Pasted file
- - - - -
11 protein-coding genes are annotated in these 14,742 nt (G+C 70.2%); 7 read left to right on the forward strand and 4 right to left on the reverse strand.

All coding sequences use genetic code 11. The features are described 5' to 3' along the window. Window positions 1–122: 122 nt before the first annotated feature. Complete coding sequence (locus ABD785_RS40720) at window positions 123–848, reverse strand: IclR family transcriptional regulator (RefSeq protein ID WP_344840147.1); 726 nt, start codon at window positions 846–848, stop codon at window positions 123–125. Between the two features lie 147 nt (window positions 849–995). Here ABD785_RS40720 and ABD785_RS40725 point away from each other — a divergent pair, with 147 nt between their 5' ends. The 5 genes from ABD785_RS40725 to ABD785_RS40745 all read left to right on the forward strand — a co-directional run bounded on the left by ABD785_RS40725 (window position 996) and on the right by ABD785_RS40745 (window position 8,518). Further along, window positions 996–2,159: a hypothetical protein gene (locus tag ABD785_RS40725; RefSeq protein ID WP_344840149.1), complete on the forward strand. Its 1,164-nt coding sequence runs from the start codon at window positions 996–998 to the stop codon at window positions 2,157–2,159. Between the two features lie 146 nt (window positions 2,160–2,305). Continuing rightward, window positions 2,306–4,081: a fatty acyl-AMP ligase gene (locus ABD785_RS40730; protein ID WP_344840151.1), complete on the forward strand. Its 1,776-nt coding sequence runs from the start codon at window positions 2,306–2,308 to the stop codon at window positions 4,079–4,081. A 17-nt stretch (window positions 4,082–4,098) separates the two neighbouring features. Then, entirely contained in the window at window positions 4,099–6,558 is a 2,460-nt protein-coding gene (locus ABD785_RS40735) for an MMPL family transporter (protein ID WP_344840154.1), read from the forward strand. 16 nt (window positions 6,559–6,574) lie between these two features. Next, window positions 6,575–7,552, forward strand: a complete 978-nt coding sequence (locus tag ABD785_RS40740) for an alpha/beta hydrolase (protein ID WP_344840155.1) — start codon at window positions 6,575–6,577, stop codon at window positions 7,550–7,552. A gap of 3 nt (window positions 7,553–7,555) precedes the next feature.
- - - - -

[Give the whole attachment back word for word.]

11 protein-coding genes are annotated in these 14,742 nt (G+C 70.2%); 7 read left to right on the forward strand and 4 right to left on the reverse strand.

All coding sequences use genetic code 11. The features are described 5' to 3' along the window. Window positions 1–122: 122 nt before the first annotated feature. Complete coding sequence (locus ABD785_RS40720) at window positions 123–848, reverse strand: IclR family transcriptional regulator (RefSeq protein ID WP_344840147.1); 726 nt, start codon at window positions 846–848, stop codon at window positions 123–125. Between the two features lie 147 nt (window positions 849–995). Here ABD785_RS40720 and ABD785_RS40725 point away from each other — a divergent pair, with 147 nt between their 5' ends. The 5 genes from ABD785_RS40725 to ABD785_RS40745 all read left to right on the forward strand — a co-directional run bounded on the left by ABD785_RS40725 (window position 996) and on the right by ABD785_RS40745 (window position 8,518). Further along, window positions 996–2,159: a hypothetical protein gene (locus tag ABD785_RS40725; RefSeq protein ID WP_344840149.1), complete on the forward strand. Its 1,164-nt coding sequence runs from the start codon at window positions 996–998 to the stop codon at window positions 2,157–2,159. Between the two features lie 146 nt (window positions 2,160–2,305). Continuing rightward, window positions 2,306–4,081: a fatty acyl-AMP ligase gene (locus ABD785_RS40730; protein ID WP_344840151.1), complete on the forward strand. Its 1,776-nt coding sequence runs from the start codon at window positions 2,306–2,308 to the stop codon at window positions 4,079–4,081. A 17-nt stretch (window positions 4,082–4,098) separates the two neighbouring features. Then, entirely contained in the window at window positions 4,099–6,558 is a 2,460-nt protein-coding gene (locus ABD785_RS40735) for an MMPL family transporter (protein ID WP_344840154.1), read from the forward strand. 16 nt (window positions 6,559–6,574) lie between these two features. Next, window positions 6,575–7,552, forward strand: a complete 978-nt coding sequence (locus tag ABD785_RS40740) for an alpha/beta hydrolase (protein ID WP_344840155.1) — start codon at window positions 6,575–6,577, stop codon at window positions 7,550–7,552. A gap of 3 nt (window positions 7,553–7,555) precedes the next feature.